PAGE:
BMW and archrival Audi are at opposite poles when it comes to the gradual retirement of the internal combustion engine. The former has yet to establish a cut-off date while the latter will bid adieu to ICE in 2033. The Four Rings will launch its last conventionally powered car in 2025, with all products from 2026 to be EVs.

As for BMW, CEO Oliver Zipse has repeatedly said it would be too premature to discontinue the gasoline engine. He believes the charging infrastructure for EVs won’t be ready so soon all over the world, adding that electric cars are still too expensive. The M division has pledged to keep the inline-six and V8 until 2030 despite an evident downsizing trend in the car industry.

Audi CEO Markus Duesmann believes European car manufacturers should lead the way when it comes to decarbonization. “Let’s be courageous as Europeans and take it upon ourselves to give up on fossil fuels completely from 2040.” The statement was made this week at a conference during which he emphasized: “We must put all our energy towards battery-electric vehicles for individual mobility”.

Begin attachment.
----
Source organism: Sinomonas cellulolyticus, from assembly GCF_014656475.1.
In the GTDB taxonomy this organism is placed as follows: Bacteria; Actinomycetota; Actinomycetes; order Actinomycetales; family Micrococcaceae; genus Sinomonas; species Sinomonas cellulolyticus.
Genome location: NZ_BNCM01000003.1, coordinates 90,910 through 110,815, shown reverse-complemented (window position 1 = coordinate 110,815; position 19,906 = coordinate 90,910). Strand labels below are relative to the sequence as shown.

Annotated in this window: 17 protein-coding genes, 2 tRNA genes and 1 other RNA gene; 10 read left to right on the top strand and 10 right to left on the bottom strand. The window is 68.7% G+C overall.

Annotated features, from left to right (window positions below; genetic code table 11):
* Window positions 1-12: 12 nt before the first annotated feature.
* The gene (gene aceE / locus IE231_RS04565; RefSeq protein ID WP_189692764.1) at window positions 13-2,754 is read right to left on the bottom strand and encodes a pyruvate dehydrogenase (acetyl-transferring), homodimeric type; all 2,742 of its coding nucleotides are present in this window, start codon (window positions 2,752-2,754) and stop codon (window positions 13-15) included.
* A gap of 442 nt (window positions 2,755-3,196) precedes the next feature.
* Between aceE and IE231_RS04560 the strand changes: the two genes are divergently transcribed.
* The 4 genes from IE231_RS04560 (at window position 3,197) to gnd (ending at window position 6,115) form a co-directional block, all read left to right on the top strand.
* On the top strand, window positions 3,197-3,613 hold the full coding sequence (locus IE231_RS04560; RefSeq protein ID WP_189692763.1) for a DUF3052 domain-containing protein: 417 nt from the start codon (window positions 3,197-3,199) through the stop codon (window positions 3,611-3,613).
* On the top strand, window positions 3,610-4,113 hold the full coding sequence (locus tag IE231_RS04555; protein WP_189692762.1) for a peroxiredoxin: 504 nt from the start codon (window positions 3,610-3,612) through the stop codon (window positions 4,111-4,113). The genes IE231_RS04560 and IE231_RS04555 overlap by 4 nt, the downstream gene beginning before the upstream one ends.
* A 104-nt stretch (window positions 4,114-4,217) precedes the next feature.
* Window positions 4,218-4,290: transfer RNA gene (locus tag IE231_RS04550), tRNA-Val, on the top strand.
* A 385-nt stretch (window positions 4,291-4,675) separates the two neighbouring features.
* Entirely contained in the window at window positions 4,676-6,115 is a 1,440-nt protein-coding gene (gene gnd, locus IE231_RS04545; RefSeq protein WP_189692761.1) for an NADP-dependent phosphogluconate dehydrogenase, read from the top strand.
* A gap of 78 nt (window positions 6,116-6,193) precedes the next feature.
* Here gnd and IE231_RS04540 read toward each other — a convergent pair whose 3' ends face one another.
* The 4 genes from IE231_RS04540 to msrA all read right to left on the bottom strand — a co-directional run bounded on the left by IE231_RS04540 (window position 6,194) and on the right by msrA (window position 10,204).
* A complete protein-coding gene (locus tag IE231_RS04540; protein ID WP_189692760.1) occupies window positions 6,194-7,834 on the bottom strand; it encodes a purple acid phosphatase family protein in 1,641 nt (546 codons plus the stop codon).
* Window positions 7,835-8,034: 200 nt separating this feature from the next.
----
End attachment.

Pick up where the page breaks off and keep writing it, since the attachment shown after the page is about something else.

Audi Is No Longer Working On Combustion Engines

His statement doesn’t come as a big surprise considering the Ingolstadt-based luxury brand has already ended the development of combustion engines. In addition, parent company VW has pledged to end ICE sales on the Old Continent by 2035. That is when South Korean marques Hyundai and Kia will also bid adieu to gasoline/diesel engines in the region. Most players active in Europe will phase out ICE much sooner, even before the end of this decade.

Euro 7 will come into effect in the following years and will drive up an ICE car’s asking price. Automakers have complained that meeting stricter emissions regulations is going to make vehicles more expensive. Others have already given up on tweaking their engines to comply with the tougher legislation. Industry experts believe Euro 7 will accelerate the switch to EVs by narrowing the price gap.

Source: Automotive News Europe